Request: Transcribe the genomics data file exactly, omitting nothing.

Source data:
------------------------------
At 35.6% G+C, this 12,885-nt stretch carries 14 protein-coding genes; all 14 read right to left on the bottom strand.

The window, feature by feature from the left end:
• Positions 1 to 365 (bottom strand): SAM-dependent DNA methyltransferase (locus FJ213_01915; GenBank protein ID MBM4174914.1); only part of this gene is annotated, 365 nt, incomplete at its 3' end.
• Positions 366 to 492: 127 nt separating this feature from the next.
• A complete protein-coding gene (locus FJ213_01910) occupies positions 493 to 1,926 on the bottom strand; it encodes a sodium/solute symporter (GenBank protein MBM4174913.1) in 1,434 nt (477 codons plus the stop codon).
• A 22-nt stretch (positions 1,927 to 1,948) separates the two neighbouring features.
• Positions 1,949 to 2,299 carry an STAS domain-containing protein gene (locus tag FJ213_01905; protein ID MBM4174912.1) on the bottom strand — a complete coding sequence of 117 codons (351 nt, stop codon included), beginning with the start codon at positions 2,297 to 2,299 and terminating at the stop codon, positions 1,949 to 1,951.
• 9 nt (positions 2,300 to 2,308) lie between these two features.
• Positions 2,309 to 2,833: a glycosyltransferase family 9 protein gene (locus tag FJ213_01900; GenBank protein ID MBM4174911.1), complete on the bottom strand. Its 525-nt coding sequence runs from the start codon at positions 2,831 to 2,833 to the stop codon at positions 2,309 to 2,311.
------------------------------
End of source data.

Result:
At 35.6% G+C, this 12,885-nt stretch carries 14 protein-coding genes; all 14 read right to left on the bottom strand.

The window, feature by feature from the left end:
• Positions 1 to 365 (bottom strand): SAM-dependent DNA methyltransferase (locus FJ213_01915; GenBank protein ID MBM4174914.1); only part of this gene is annotated, 365 nt, incomplete at its 3' end.
• Positions 366 to 492: 127 nt separating this feature from the next.
• A complete protein-coding gene (locus FJ213_01910) occupies positions 493 to 1,926 on the bottom strand; it encodes a sodium/solute symporter (GenBank protein MBM4174913.1) in 1,434 nt (477 codons plus the stop codon).
• A 22-nt stretch (positions 1,927 to 1,948) separates the two neighbouring features.
• Positions 1,949 to 2,299 carry an STAS domain-containing protein gene (locus tag FJ213_01905; protein ID MBM4174912.1) on the bottom strand — a complete coding sequence of 117 codons (351 nt, stop codon included), beginning with the start codon at positions 2,297 to 2,299 and terminating at the stop codon, positions 1,949 to 1,951.
• 9 nt (positions 2,300 to 2,308) lie between these two features.
• Positions 2,309 to 2,833: a glycosyltransferase family 9 protein gene (locus tag FJ213_01900; GenBank protein ID MBM4174911.1), complete on the bottom strand. Its 525-nt coding sequence runs from the start codon at positions 2,831 to 2,833 to the stop codon at positions 2,309 to 2,311.